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Real estate meets big data

Amanda White




PGGM has committed to reducing its carbon footprint by 50 per cent, but for many asset classes it doesn’t know what the current carbon footprint is. To fill this gap it has been creating some innovative partnerships, including the data and analysis provider, GeoPhy, which has the carbon footprints of a staggering 60 million properties globally. Amanda White reports on what can be achieved when “real estate meets big data”.

The €182 billion ($280 billion) PGGM has made a commitment to reduce by 50 per cent the carbon footprint of its portfolio by 2020. But to do this it needs to know what its current carbon footprint is.

For some asset classes that is easier than others, and for real estate it means collaborating with new providers to fill the data gap, improve transparency and ultimately develop a model to map real estate.

PGGM was a founder of GRESB, alongside APG and USS, which assesses the sustainability performance of real assets around the globe.

Mathieu Elshout, private real estate investment manager at PGGM, says the fund has been using GRESB to measure the “green” performance of its €10 billion ($15 billion) real estate portfolio for some time. And according to the GRESB ratings, 50 per cent of  PGGM’s private and listed real estate portfolio has a green star.

“We are very happy with that because we have seen an increase in our green star-rated buildings. That is not a goal in itself to invest in green star real estate but we think there is a link between better financial and sustainable performance.”

But the fund also has a new ambition to decrease the carbon footprint of its portfolio by 50 per cent by 2020.

In order to achieve this, PGGM needs more data, so it could not only look at the performance of its existing portfolio, but use carbon footprints as an input for decision making for new investments as well.

“There are other new instruments and standards needed to compare between portfolios and we are talking to other institutional investors to develop common standards and compare data,” Elshout says.

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    PGGM has teamed up with GeoPhy which maps the quality of the real estate portfolio and, specifically, maps the carbon footprint of buildings.

    GeoPhy has data on a staggering 60 million buildings in 49 countries.

    Chief executive of GeoPhy, Teun Van Den Dries, was trained as a sustainability engineer and architect and did a lot of traditional carbon footprinting, producing one-by-one reports. This in-field experience was a driving force for the business to seek a more robust method for carbon footprinting. Its business is all about data, and it partners with data suppliers and employs data scientists for analysis.

    GeoPhy has data on each building’s year of construction, sustainability labels, refurbishments, size, function and energy usage.

    It uses an automated structure, with no manual review, via local data sources: for example, in the UK, the land registry is a data partner in exchange for analysis.

    PGGM engaged GeoPhy for portfolio mapping to build an approximation of the portfolio carbon footprint, and handed over its portfolio holdings.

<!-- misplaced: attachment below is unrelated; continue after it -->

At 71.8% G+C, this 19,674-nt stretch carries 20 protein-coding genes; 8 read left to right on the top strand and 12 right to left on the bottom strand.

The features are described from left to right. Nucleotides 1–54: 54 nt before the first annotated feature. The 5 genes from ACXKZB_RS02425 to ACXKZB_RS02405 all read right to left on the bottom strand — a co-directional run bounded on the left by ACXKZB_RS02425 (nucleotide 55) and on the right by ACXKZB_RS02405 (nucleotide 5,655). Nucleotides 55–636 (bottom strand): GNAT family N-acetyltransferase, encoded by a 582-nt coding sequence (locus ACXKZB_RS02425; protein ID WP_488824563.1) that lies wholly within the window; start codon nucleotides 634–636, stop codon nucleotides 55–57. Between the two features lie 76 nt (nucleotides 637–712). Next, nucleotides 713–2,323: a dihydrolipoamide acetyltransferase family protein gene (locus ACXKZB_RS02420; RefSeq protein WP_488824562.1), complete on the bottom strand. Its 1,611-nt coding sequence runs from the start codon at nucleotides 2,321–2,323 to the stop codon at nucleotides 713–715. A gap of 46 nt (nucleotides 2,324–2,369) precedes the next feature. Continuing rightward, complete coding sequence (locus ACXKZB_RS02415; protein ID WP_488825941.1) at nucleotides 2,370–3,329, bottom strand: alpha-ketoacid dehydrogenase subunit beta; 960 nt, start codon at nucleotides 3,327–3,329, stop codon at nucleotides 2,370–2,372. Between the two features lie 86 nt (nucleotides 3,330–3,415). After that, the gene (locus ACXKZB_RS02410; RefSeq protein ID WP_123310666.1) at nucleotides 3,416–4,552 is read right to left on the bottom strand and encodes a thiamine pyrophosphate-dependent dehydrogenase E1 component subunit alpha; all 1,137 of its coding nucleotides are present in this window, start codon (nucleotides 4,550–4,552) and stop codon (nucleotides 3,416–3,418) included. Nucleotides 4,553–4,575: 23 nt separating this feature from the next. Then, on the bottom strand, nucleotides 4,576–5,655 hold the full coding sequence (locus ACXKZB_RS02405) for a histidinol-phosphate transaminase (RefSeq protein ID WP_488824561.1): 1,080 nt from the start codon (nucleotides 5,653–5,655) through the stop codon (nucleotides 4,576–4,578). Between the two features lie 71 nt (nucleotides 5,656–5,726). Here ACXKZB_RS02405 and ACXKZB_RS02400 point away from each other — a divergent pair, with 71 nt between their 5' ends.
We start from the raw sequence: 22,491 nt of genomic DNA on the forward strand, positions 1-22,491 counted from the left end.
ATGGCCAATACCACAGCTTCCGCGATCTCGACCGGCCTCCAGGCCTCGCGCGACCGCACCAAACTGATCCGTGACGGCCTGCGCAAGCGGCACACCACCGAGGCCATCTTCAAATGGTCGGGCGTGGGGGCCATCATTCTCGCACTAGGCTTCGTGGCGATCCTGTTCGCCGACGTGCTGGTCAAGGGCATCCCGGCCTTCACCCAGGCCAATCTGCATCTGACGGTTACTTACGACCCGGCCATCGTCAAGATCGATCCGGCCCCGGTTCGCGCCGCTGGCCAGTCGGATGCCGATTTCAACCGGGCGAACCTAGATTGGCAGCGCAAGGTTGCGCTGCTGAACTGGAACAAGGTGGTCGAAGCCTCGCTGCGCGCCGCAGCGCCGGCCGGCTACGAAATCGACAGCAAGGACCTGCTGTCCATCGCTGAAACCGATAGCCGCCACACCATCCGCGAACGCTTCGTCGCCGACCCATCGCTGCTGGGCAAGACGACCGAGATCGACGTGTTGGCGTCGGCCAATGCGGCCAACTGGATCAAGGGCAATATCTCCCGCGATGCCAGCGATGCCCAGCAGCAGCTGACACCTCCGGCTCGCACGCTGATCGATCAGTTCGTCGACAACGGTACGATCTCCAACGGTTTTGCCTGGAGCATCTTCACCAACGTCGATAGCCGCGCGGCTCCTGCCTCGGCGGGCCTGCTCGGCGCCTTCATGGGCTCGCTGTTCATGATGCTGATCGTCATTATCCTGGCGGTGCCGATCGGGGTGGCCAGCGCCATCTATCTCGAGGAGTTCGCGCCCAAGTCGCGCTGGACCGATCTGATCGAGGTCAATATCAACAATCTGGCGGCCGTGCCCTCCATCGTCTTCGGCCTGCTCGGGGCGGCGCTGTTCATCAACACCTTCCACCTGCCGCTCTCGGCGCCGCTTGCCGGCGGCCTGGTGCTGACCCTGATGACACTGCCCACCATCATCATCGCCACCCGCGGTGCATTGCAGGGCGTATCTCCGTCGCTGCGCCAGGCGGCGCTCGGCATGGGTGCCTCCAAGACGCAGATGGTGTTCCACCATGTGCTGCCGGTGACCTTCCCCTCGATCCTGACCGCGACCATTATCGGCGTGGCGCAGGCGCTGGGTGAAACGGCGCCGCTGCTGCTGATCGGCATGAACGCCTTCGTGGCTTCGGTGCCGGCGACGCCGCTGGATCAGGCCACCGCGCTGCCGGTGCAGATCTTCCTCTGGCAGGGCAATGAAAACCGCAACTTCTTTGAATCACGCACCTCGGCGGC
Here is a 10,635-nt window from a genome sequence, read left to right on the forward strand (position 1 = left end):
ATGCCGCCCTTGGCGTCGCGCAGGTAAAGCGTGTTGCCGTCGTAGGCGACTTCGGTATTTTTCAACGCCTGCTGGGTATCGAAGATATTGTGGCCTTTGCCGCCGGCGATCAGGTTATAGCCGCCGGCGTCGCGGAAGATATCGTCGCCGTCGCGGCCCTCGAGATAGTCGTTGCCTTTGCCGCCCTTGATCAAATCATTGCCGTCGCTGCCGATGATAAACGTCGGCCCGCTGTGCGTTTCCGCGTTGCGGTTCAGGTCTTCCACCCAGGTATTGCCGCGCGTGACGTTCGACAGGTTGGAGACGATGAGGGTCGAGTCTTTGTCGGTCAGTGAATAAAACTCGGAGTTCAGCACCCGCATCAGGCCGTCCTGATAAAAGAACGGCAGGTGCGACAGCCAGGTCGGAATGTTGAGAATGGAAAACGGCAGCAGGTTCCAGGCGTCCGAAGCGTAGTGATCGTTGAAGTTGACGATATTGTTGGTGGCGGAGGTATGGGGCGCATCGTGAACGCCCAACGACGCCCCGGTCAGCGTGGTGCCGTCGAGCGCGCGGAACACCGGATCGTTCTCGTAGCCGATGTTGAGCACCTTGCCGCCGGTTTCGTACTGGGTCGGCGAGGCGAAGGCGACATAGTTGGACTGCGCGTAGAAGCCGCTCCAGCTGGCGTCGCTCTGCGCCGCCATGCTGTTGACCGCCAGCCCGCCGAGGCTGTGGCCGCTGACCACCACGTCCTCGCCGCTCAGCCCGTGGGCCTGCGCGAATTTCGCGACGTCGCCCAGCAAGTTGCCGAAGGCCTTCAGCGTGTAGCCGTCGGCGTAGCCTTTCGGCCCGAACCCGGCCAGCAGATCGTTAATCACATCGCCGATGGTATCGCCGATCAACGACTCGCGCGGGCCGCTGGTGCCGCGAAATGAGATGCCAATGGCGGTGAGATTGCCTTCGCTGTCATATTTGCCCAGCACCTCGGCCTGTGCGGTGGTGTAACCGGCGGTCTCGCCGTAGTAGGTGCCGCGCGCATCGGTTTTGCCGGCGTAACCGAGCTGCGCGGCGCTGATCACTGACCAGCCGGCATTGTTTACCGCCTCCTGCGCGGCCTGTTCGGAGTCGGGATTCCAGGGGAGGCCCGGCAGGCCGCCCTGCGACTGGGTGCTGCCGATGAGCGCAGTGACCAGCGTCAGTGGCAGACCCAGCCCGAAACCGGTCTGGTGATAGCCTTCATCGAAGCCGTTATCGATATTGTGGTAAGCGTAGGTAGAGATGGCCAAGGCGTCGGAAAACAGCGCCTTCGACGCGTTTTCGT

“PGGM has a carbon reduction mandate but it had no baseline to measure that against,” Van den Dries says.

    With a baseline in place, PGGM can engage with companies, use it as a tool for reporting and demonstrate progress in its mission to reducing its carbon footprint by 2020.

    GeoPhy has now done the analysis for PGGM on every building in its real estate portfolio – about 7.5 million individual buildings – to reveal what their baseline is. PGGM is now reviewing, and decisions can be made on how to reduce it.

    Because the analysis is done at such a detailed level, Van Den Dries says it reveals some interesting anomalies that might not be immediately apparent.

    “The differences in relative carbon intensity were a surprise,” Van Den Dries says.

    “The range of carbon footprints is enormous. For example, look at the two classic peers of the UK-based REITs, British Land and Land Securities. They both have 25 to 30 per cent in London office buildings, then residential in the rest of the country. If you look at carbon footprint, then Land Securities is the front runner, but British Land performs better because Land Securities has about 8 per cent of its portfolio in small, old hotel properties. It is a small exposure but the impact on the portfolio is enormous. It would be more effective to refurbish those hotels,” he says.

    For PGGM, the aim of the portfolio mapping is to create a market standard, and it has already asked all its funds managers to use it and report on it.

    “This will give them a better sense of how to direct their managers and challenge them,” Van Den Dries says.

    PGGM’s Elshout says the baseline gives the manager a tool for engaging with managers and companies to reduce the carbon footprint.

    “Via engagement we expect there will be more focus on improving the carbon footprint. If we divest, the building and carbon footprint will still be there,” he says. “We believe financial and sustainability performance are connected, and we are positioning the portfolio such that our belief in that sustainability pays off.”